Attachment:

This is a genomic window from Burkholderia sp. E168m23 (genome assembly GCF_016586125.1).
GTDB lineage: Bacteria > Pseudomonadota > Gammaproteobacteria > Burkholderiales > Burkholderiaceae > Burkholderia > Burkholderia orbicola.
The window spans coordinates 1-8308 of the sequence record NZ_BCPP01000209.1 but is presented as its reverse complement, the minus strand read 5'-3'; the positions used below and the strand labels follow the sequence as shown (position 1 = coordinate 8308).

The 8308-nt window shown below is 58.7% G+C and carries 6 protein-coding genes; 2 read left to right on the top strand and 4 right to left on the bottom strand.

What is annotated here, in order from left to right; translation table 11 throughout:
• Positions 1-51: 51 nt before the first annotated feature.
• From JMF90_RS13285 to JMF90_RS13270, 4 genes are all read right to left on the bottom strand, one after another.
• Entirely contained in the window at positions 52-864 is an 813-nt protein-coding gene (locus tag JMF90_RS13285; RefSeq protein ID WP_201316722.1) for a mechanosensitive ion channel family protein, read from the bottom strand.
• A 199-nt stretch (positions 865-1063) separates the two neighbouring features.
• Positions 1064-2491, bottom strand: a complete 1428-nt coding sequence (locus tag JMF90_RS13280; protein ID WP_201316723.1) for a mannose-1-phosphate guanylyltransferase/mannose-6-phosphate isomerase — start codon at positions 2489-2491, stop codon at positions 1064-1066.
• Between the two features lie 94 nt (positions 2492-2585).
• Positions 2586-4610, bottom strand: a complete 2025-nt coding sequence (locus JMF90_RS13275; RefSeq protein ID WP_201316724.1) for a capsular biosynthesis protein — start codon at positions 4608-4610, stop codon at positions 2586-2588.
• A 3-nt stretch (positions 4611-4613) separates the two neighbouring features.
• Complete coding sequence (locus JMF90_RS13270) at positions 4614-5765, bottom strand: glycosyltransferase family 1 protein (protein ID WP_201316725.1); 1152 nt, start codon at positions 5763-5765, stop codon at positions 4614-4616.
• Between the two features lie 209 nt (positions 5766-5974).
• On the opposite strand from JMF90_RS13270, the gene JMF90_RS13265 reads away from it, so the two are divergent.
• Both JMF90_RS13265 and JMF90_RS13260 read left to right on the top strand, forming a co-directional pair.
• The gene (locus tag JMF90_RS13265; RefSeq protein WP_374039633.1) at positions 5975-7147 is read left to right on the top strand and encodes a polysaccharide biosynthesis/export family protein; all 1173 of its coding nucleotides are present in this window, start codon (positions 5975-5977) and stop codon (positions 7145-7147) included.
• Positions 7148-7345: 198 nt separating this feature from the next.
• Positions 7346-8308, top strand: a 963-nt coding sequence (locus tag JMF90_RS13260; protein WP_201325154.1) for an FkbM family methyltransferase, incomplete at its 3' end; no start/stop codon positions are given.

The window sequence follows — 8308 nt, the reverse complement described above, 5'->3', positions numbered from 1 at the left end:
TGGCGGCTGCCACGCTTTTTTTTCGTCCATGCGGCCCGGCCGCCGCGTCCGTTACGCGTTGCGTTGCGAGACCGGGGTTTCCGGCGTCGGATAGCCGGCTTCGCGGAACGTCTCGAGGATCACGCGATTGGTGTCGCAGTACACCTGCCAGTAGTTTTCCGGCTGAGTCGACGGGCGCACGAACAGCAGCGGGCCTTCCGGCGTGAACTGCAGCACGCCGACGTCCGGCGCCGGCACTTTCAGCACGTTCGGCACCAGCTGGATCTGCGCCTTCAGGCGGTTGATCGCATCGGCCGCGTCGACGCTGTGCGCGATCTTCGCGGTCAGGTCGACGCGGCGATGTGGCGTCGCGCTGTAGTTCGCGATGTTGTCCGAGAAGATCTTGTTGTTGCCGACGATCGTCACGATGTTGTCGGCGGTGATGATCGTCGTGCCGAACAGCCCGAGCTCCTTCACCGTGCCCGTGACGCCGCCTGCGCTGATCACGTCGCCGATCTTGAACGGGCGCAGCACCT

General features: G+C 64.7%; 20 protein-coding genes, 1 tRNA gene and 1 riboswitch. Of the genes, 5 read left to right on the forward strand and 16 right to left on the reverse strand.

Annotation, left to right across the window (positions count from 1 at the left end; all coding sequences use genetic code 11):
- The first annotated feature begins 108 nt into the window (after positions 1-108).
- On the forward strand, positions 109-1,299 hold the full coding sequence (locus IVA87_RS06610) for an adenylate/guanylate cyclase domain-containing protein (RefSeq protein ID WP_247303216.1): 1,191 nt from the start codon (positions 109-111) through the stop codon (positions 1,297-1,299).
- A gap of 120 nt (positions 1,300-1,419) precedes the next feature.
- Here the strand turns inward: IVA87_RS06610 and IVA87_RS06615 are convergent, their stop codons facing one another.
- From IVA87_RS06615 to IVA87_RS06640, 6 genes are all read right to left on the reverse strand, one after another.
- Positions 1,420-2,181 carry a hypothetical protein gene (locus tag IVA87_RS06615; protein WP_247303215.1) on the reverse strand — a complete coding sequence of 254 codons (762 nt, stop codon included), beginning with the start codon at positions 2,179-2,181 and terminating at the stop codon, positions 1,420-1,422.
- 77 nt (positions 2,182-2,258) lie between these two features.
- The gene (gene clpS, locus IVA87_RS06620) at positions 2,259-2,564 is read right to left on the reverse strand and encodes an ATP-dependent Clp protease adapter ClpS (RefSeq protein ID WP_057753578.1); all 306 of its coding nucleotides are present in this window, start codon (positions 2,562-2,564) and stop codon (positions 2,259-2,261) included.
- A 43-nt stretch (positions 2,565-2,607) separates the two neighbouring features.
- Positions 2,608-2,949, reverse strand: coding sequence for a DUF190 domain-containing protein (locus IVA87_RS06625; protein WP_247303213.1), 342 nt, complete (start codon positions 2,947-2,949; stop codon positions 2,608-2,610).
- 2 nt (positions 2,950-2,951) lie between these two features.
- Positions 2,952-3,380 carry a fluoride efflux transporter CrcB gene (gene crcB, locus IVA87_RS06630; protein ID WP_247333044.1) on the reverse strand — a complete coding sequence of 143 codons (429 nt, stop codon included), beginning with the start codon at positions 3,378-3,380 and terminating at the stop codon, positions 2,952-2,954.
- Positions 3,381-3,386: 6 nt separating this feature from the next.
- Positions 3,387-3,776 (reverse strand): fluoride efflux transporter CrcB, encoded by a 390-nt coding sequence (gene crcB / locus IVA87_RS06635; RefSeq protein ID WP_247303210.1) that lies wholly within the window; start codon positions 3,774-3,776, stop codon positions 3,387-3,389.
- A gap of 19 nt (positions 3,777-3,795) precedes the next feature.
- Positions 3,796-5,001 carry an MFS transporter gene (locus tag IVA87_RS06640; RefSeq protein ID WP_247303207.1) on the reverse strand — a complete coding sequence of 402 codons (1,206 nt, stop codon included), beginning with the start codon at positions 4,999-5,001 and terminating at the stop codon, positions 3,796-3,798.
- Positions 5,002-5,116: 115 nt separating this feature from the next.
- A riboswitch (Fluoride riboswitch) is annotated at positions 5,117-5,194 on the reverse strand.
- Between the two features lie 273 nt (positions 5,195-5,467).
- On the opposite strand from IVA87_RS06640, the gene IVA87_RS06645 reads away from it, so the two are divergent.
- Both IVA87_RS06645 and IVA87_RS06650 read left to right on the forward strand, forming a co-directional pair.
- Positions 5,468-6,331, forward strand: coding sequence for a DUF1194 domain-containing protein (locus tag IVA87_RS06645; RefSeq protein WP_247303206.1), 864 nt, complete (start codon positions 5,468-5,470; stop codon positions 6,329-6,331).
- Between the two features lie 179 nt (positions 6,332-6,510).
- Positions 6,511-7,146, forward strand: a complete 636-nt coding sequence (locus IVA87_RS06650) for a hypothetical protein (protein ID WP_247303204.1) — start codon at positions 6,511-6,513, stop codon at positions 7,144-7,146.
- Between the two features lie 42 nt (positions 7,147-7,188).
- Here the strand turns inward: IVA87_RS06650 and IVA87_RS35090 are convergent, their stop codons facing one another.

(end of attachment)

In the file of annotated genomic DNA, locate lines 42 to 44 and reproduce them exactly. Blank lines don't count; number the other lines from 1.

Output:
- A riboswitch (Fluoride riboswitch) is annotated at positions 5,117-5,194 on the reverse strand.
- Between the two features lie 273 nt (positions 5,195-5,467).
- On the opposite strand from IVA87_RS06640, the gene IVA87_RS06645 reads away from it, so the two are divergent.